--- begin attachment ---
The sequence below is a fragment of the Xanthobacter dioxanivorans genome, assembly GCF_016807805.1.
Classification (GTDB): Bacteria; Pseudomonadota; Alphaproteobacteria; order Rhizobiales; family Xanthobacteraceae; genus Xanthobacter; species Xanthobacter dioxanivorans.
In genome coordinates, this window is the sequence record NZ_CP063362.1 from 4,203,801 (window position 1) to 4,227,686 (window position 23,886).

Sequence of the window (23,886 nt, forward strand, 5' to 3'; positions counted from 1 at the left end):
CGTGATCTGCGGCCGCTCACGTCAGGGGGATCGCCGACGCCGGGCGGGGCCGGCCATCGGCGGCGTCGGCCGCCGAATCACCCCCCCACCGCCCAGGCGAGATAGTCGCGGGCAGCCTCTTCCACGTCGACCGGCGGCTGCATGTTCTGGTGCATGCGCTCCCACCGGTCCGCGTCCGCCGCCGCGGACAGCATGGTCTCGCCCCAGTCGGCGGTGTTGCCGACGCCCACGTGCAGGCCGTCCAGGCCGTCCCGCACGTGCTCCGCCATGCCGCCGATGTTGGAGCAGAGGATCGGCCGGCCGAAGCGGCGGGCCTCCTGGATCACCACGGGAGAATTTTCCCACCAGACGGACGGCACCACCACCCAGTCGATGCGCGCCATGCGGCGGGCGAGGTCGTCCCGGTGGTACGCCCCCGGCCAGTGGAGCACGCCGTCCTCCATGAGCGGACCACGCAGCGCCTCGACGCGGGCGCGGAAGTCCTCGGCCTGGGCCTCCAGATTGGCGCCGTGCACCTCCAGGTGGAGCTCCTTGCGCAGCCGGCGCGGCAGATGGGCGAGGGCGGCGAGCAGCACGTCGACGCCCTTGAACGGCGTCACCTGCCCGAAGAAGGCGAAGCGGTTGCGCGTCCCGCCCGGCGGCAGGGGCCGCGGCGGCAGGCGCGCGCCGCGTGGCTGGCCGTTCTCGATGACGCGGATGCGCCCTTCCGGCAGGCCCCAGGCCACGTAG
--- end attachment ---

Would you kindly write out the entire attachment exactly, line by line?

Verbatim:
The sequence below is a fragment of the Xanthobacter dioxanivorans genome, assembly GCF_016807805.1.
Classification (GTDB): Bacteria; Pseudomonadota; Alphaproteobacteria; order Rhizobiales; family Xanthobacteraceae; genus Xanthobacter; species Xanthobacter dioxanivorans.
In genome coordinates, this window is the sequence record NZ_CP063362.1 from 4,203,801 (window position 1) to 4,227,686 (window position 23,886).

Sequence of the window (23,886 nt, forward strand, 5' to 3'; positions counted from 1 at the left end):
CGTGATCTGCGGCCGCTCACGTCAGGGGGATCGCCGACGCCGGGCGGGGCCGGCCATCGGCGGCGTCGGCCGCCGAATCACCCCCCCACCGCCCAGGCGAGATAGTCGCGGGCAGCCTCTTCCACGTCGACCGGCGGCTGCATGTTCTGGTGCATGCGCTCCCACCGGTCCGCGTCCGCCGCCGCGGACAGCATGGTCTCGCCCCAGTCGGCGGTGTTGCCGACGCCCACGTGCAGGCCGTCCAGGCCGTCCCGCACGTGCTCCGCCATGCCGCCGATGTTGGAGCAGAGGATCGGCCGGCCGAAGCGGCGGGCCTCCTGGATCACCACGGGAGAATTTTCCCACCAGACGGACGGCACCACCACCCAGTCGATGCGCGCCATGCGGCGGGCGAGGTCGTCCCGGTGGTACGCCCCCGGCCAGTGGAGCACGCCGTCCTCCATGAGCGGACCACGCAGCGCCTCGACGCGGGCGCGGAAGTCCTCGGCCTGGGCCTCCAGATTGGCGCCGTGCACCTCCAGGTGGAGCTCCTTGCGCAGCCGGCGCGGCAGATGGGCGAGGGCGGCGAGCAGCACGTCGACGCCCTTGAACGGCGTCACCTGCCCGAAGAAGGCGAAGCGGTTGCGCGTCCCGCCCGGCGGCAGGGGCCGCGGCGGCAGGCGCGCGCCGCGTGGCTGGCCGTTCTCGATGACGCGGATGCGCCCTTCCGGCAGGCCCCAGGCCACGTAG